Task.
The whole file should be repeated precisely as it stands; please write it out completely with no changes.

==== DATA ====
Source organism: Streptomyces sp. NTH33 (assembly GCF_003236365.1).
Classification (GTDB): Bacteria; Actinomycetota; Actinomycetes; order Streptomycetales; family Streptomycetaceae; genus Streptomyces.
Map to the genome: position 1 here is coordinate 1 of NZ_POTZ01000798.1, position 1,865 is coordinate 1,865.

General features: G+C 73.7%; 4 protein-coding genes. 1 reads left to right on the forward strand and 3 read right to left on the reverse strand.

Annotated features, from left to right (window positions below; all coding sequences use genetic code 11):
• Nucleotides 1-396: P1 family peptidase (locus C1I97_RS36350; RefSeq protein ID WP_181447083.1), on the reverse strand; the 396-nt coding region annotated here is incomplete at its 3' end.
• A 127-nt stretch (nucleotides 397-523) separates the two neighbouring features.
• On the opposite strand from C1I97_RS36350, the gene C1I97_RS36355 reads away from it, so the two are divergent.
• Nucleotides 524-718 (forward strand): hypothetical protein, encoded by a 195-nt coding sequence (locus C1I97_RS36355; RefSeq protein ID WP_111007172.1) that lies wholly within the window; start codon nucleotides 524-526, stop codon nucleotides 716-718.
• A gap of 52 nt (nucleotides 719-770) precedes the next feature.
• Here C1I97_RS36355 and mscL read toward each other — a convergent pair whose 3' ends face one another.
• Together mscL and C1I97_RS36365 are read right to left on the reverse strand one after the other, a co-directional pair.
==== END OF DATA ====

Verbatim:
Source organism: Streptomyces sp. NTH33 (assembly GCF_003236365.1).
Classification (GTDB): Bacteria; Actinomycetota; Actinomycetes; order Streptomycetales; family Streptomycetaceae; genus Streptomyces.
Map to the genome: position 1 here is coordinate 1 of NZ_POTZ01000798.1, position 1,865 is coordinate 1,865.

General features: G+C 73.7%; 4 protein-coding genes. 1 reads left to right on the forward strand and 3 read right to left on the reverse strand.

Annotated features, from left to right (window positions below; all coding sequences use genetic code 11):
• Nucleotides 1-396: P1 family peptidase (locus C1I97_RS36350; RefSeq protein ID WP_181447083.1), on the reverse strand; the 396-nt coding region annotated here is incomplete at its 3' end.
• A 127-nt stretch (nucleotides 397-523) separates the two neighbouring features.
• On the opposite strand from C1I97_RS36350, the gene C1I97_RS36355 reads away from it, so the two are divergent.
• Nucleotides 524-718 (forward strand): hypothetical protein, encoded by a 195-nt coding sequence (locus C1I97_RS36355; RefSeq protein ID WP_111007172.1) that lies wholly within the window; start codon nucleotides 524-526, stop codon nucleotides 716-718.
• A gap of 52 nt (nucleotides 719-770) precedes the next feature.
• Here C1I97_RS36355 and mscL read toward each other — a convergent pair whose 3' ends face one another.
• Together mscL and C1I97_RS36365 are read right to left on the reverse strand one after the other, a co-directional pair.